Some Quotable Quotes from
"The Book of Insults"

God damn your god damned old hell fired god damned soul to hell god damn you and god damn your god damned family's god damned hell fired god damned soul to hell and good damnation god damn them and god damn your god damned friends to hell.

Mr Peter Muggins Letter to Abe Lincoln

I have been up to Congress and they do not seem to be able to do anything, except eat peanuts and chew tobacco, while my army is starving.

Robert E Lee

My Dear McClellan, if you don't want to use the army I should like to borrow it for a while. Yours respectfully.

A Lincoln

Major-General McClellan:

I have just read your dispatch about sore tongued and fatigued horses. Will you pardon me for asking what the horses of your army have done since the Battle of Antietam that fatigues anything?

A Lincoln

If I gave McClellan all the men he asked for, they could not find room to lie down; they'd have to sleep standing up.

A Lincoln

Sending men to that army is like shovelling fleas across a barnyard - not half of them get there.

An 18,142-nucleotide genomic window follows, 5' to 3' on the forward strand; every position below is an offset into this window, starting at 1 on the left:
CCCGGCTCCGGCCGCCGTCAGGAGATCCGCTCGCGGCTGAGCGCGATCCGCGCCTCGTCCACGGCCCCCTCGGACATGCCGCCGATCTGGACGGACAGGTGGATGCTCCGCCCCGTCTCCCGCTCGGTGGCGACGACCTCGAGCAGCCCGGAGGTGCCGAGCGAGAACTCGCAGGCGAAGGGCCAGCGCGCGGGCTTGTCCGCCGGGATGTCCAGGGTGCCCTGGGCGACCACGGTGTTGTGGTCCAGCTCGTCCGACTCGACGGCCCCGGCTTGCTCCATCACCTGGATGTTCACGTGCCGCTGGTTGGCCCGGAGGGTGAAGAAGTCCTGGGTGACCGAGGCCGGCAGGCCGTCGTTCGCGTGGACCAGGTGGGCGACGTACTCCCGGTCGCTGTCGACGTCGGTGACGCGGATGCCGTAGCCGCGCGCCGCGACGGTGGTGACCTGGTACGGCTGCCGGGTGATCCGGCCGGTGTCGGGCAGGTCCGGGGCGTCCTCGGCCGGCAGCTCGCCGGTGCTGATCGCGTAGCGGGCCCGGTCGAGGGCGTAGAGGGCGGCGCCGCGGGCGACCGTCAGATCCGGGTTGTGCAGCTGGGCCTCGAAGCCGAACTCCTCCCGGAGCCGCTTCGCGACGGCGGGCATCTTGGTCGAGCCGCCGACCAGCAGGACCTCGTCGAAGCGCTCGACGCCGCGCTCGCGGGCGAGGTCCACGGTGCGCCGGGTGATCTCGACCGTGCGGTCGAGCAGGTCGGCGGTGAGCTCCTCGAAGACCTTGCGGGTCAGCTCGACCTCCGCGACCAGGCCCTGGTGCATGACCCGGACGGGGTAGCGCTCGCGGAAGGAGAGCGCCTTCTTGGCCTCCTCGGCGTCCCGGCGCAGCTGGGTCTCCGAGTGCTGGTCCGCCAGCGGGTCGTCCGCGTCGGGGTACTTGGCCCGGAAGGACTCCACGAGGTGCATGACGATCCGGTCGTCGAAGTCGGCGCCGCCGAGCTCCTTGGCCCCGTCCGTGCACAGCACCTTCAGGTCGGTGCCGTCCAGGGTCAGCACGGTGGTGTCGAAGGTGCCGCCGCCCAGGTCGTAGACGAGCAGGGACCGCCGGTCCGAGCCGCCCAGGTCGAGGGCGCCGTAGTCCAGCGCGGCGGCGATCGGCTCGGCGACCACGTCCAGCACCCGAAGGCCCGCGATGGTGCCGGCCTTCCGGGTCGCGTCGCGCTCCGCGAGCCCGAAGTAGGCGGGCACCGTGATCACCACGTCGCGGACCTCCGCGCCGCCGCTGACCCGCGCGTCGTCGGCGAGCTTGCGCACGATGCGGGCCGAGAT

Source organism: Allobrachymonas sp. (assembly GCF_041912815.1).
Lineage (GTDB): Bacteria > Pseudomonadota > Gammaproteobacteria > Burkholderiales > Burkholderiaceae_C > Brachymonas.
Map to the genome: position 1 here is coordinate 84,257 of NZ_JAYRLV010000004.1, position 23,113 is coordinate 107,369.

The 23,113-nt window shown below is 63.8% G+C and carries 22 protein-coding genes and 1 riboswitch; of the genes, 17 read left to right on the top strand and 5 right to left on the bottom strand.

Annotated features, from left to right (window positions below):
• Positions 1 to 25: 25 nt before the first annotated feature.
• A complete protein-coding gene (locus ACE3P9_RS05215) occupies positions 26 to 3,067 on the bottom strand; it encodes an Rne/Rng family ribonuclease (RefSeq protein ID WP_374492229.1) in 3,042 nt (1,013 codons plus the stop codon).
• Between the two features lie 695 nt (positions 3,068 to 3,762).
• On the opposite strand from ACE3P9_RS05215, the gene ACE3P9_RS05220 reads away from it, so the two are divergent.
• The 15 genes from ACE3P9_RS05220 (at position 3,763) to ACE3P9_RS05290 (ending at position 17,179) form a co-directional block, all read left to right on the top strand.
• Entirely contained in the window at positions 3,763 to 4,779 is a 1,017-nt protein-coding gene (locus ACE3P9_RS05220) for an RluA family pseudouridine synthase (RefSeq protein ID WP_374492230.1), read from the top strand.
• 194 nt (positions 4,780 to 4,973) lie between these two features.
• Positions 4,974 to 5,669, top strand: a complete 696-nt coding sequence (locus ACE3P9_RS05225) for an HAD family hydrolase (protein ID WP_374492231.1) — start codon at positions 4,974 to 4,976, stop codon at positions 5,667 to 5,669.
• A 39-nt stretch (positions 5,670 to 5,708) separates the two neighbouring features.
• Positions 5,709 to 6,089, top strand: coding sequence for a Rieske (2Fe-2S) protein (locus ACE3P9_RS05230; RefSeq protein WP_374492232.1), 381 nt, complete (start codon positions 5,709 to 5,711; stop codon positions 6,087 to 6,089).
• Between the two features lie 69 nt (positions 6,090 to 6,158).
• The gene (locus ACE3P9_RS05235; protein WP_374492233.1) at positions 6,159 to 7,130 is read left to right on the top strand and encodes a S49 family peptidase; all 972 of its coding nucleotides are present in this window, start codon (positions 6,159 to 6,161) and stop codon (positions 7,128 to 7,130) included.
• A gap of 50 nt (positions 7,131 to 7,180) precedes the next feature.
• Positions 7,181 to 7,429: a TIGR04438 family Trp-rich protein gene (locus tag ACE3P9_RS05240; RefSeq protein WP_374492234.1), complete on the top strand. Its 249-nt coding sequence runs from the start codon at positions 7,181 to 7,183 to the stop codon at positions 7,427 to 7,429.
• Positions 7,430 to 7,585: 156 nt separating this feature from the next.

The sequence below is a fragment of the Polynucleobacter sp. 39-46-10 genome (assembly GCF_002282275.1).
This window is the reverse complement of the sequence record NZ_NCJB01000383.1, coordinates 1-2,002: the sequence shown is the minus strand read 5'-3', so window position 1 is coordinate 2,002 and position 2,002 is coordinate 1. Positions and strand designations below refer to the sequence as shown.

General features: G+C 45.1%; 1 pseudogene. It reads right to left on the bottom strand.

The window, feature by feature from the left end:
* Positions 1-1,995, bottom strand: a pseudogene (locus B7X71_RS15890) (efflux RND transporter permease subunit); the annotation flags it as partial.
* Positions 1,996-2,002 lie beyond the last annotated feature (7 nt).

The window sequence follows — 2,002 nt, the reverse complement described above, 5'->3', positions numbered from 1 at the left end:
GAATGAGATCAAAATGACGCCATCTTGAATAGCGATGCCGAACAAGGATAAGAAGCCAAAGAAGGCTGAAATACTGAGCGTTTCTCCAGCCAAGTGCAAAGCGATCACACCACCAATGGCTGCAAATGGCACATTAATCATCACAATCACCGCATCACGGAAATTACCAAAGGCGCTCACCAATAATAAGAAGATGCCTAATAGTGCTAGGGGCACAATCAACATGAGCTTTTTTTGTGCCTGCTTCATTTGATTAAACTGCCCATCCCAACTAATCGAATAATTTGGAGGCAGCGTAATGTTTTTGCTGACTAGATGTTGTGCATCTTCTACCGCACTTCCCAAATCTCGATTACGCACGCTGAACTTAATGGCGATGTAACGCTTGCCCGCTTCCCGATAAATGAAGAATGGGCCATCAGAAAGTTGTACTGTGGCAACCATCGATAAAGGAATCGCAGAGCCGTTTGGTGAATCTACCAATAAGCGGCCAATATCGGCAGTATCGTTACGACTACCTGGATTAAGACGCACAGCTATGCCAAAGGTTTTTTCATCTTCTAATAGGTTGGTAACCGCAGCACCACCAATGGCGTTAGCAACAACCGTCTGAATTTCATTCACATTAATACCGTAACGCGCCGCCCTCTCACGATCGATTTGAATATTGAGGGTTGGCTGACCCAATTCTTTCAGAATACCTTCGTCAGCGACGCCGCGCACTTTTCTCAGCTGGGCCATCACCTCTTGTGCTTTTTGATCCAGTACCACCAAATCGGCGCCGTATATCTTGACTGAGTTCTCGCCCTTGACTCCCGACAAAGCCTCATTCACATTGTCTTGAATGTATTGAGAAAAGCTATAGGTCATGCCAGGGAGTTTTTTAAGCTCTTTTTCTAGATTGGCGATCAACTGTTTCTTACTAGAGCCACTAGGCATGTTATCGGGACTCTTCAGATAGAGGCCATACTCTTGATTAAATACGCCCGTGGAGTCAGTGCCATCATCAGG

A Lincoln

What kills a skunk is the publicity it gives itself.

A Lincoln on Slavery.

His argument is as thin as the homeopathic soup that was made by oiling the shadow of a pigeon that had been starved to death.

A Lincoln

And on the Gettysburg Address

An offensive exhibition of boorishness and vulgarity - Chicago Times 1863.

We did not conceive it possible that even Mr Lincoln would produce a paper so puerile, so slipshod, so loose jointed, not alone in literary construction, but in its ideas, it's sentiments, it's grasp. He has outdone himself; he has literally come out of the little end of his own horn. By the side of it mediocrity is superb.

The Chicago times, 1863

The President is no more than a well-meaning baboon. I went to the White House directly after tea, where I found "The Original Gorilla", about as intelligent as ever. What a specimen to be at the head of our affairs now.

General George McClellan on A Lincoln

Mr Lincoln evidently knows nothing of the higher elements of human nature:.. His soul seems made of leather and incapable of making any grand or noble emotion, compared to the mass of men, he is a line of flat prose in a beautiful and spirited lyric. He lowers, he never elevates you.. when he hits against a policy.. substantially good in itself he contrives to belittle it.. besmear it in some way to render it mean.. contemptible and useless even wisdom from him seems but folly.

New York Post

Filthy story teller. Despot. Liar, Thief, Braggart, Buffoon, Usurper, Monster, Ignoramus. Abe, Old Scoundrel, Perjurer, Robber, Swindler, Tyrant, Field Butcher, Land Pirate.

Harpers Weekly on A Lincoln

The above article first appeared in the ACWS Newsletter, February 2000.